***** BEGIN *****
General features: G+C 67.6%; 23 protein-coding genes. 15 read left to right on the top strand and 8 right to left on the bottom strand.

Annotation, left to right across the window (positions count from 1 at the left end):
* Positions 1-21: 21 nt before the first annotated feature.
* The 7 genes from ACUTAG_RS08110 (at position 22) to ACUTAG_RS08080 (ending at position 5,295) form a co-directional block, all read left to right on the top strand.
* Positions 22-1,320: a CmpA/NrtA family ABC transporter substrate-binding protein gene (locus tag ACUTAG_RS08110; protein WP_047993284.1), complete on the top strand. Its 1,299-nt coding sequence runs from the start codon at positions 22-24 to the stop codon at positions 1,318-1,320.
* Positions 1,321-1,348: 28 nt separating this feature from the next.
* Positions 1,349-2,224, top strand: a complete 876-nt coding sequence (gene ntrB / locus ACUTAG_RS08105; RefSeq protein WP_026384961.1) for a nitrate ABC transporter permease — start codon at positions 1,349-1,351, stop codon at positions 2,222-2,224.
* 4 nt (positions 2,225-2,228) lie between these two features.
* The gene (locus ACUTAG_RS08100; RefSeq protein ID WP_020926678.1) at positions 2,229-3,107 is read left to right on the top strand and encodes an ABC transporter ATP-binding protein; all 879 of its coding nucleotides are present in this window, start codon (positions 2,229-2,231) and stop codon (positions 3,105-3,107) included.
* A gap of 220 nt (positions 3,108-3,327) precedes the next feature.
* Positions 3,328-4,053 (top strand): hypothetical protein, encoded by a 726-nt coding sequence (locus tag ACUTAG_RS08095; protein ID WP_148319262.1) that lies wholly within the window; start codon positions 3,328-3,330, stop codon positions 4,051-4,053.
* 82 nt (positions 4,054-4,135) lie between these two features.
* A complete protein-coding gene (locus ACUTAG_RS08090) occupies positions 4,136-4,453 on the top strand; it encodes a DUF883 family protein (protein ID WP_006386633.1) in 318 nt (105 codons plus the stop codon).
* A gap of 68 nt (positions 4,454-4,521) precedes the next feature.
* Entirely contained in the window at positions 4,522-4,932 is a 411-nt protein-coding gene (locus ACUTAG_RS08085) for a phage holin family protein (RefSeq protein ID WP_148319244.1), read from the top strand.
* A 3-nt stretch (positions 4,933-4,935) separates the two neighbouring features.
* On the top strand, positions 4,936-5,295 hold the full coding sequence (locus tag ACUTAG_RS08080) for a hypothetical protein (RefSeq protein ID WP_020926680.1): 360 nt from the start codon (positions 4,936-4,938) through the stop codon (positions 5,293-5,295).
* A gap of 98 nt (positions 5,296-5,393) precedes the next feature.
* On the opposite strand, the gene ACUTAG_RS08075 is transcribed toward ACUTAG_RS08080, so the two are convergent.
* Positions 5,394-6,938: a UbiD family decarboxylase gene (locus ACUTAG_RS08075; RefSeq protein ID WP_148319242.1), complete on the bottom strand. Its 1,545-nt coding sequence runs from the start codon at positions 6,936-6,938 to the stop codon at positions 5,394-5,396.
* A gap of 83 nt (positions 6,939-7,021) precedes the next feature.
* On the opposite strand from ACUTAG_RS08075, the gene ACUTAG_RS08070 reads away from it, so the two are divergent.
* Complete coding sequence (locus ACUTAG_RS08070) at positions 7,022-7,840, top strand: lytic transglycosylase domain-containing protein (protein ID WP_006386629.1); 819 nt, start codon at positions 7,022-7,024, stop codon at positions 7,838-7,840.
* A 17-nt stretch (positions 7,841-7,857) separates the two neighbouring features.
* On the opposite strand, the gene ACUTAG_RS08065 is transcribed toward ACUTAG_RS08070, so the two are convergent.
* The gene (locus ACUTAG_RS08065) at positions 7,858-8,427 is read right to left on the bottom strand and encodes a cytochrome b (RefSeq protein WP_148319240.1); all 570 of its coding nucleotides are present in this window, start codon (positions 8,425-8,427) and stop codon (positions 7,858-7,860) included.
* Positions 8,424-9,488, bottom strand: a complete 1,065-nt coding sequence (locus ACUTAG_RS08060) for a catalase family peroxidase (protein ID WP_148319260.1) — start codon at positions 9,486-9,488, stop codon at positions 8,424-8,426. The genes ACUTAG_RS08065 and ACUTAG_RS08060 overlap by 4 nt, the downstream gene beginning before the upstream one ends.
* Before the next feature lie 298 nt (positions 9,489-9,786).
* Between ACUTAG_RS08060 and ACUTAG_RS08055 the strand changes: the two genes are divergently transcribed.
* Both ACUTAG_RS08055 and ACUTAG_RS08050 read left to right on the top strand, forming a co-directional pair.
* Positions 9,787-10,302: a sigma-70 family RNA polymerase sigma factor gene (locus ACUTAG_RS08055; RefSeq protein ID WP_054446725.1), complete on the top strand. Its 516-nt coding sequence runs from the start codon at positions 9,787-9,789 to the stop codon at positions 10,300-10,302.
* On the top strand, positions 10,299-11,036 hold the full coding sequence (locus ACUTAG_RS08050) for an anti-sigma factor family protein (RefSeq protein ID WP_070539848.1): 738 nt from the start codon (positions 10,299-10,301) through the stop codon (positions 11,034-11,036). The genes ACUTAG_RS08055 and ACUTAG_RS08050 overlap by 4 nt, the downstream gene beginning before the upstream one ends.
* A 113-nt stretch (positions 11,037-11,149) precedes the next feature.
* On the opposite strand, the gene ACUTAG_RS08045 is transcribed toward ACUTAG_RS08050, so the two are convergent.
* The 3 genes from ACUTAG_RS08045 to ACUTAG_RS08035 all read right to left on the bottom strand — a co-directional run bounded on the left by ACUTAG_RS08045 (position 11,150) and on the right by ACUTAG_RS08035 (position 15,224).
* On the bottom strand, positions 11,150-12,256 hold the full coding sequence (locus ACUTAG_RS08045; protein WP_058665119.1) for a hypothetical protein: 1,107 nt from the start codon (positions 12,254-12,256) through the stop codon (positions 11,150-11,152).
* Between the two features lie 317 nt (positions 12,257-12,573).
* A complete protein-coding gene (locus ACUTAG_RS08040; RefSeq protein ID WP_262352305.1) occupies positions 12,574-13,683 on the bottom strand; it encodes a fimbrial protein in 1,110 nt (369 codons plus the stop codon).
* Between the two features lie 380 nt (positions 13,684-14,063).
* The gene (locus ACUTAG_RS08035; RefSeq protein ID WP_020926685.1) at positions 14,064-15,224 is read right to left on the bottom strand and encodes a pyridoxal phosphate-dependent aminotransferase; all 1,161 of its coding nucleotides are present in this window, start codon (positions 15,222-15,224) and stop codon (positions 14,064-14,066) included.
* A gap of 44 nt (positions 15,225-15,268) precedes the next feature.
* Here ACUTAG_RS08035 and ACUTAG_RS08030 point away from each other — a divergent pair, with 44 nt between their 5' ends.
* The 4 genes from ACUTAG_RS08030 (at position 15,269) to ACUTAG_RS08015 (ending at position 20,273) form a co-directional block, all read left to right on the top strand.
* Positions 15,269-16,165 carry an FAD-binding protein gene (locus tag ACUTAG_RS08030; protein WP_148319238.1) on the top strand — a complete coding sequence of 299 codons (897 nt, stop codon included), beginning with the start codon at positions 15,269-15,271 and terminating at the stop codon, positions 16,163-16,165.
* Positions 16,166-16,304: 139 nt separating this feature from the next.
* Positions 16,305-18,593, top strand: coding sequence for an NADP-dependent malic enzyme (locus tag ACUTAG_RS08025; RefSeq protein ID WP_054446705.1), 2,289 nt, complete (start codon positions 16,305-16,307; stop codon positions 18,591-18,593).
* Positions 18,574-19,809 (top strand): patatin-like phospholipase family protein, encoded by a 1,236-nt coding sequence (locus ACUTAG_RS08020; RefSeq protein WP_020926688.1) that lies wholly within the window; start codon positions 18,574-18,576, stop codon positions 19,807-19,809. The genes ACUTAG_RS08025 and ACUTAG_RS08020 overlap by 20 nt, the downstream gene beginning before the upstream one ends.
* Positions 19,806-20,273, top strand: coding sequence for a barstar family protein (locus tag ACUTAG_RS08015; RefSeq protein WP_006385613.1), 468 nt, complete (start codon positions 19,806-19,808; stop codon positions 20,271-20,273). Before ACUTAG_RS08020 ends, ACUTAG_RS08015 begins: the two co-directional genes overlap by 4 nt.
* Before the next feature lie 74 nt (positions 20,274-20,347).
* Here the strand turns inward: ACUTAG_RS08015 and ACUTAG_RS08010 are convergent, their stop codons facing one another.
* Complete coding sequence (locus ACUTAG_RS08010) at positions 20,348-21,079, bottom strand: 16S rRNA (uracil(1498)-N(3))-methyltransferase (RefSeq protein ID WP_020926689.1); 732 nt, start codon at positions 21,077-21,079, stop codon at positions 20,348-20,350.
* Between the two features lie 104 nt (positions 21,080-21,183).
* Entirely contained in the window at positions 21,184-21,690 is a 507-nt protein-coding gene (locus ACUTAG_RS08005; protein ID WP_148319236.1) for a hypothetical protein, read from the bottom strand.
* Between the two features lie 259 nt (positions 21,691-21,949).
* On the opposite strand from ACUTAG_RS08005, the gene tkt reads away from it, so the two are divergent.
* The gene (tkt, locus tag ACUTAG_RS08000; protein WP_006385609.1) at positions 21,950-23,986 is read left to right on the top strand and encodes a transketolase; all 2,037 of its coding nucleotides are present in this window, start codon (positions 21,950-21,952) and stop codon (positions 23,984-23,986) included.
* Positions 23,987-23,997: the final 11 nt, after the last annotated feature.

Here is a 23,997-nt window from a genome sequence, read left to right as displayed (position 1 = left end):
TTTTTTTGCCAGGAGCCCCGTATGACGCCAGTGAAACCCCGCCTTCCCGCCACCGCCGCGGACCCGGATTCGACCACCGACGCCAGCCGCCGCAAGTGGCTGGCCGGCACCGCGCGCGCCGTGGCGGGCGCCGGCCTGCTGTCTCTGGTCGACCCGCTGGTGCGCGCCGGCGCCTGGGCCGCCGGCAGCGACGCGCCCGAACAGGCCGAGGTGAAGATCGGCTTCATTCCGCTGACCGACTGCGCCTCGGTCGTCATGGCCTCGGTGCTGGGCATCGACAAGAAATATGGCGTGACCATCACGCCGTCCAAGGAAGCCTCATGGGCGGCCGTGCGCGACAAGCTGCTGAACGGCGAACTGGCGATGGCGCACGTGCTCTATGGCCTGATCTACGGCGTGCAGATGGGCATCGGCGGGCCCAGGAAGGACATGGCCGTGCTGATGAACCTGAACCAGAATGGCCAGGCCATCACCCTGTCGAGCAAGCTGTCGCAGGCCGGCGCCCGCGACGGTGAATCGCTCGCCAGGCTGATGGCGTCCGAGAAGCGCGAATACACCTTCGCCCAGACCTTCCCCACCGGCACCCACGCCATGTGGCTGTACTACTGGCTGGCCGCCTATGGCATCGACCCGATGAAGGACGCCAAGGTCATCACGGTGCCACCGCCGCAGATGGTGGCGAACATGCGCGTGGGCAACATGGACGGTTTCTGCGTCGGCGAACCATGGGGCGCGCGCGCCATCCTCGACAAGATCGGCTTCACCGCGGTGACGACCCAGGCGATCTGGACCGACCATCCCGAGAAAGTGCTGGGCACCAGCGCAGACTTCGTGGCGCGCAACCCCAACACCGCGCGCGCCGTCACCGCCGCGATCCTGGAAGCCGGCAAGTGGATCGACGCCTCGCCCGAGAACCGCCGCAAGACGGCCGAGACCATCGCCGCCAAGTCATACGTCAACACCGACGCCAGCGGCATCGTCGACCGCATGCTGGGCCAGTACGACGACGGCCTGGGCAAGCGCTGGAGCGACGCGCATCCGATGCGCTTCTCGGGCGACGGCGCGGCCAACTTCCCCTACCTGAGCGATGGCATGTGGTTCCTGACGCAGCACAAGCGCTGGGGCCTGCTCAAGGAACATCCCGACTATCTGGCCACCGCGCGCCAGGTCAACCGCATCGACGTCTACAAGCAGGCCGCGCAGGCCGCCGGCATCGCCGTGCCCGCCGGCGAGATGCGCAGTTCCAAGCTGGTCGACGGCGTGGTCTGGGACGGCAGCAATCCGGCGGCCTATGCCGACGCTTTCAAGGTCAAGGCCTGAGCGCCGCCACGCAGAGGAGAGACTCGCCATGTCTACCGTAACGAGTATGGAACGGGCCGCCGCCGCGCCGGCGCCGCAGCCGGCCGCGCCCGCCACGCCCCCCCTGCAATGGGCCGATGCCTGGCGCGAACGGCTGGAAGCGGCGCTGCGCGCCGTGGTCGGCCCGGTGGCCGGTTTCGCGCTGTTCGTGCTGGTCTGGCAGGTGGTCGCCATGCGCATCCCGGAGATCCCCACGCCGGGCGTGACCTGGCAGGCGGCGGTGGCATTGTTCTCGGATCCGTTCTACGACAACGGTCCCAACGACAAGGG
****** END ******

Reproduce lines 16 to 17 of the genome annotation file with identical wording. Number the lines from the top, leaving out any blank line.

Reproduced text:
* A 3-nt stretch (positions 4,933-4,935) separates the two neighbouring features.
* On the top strand, positions 4,936-5,295 hold the full coding sequence (locus tag ACUTAG_RS08080) for a hypothetical protein (RefSeq protein ID WP_020926680.1): 360 nt from the start codon (positions 4,936-4,938) through the stop codon (positions 5,293-5,295).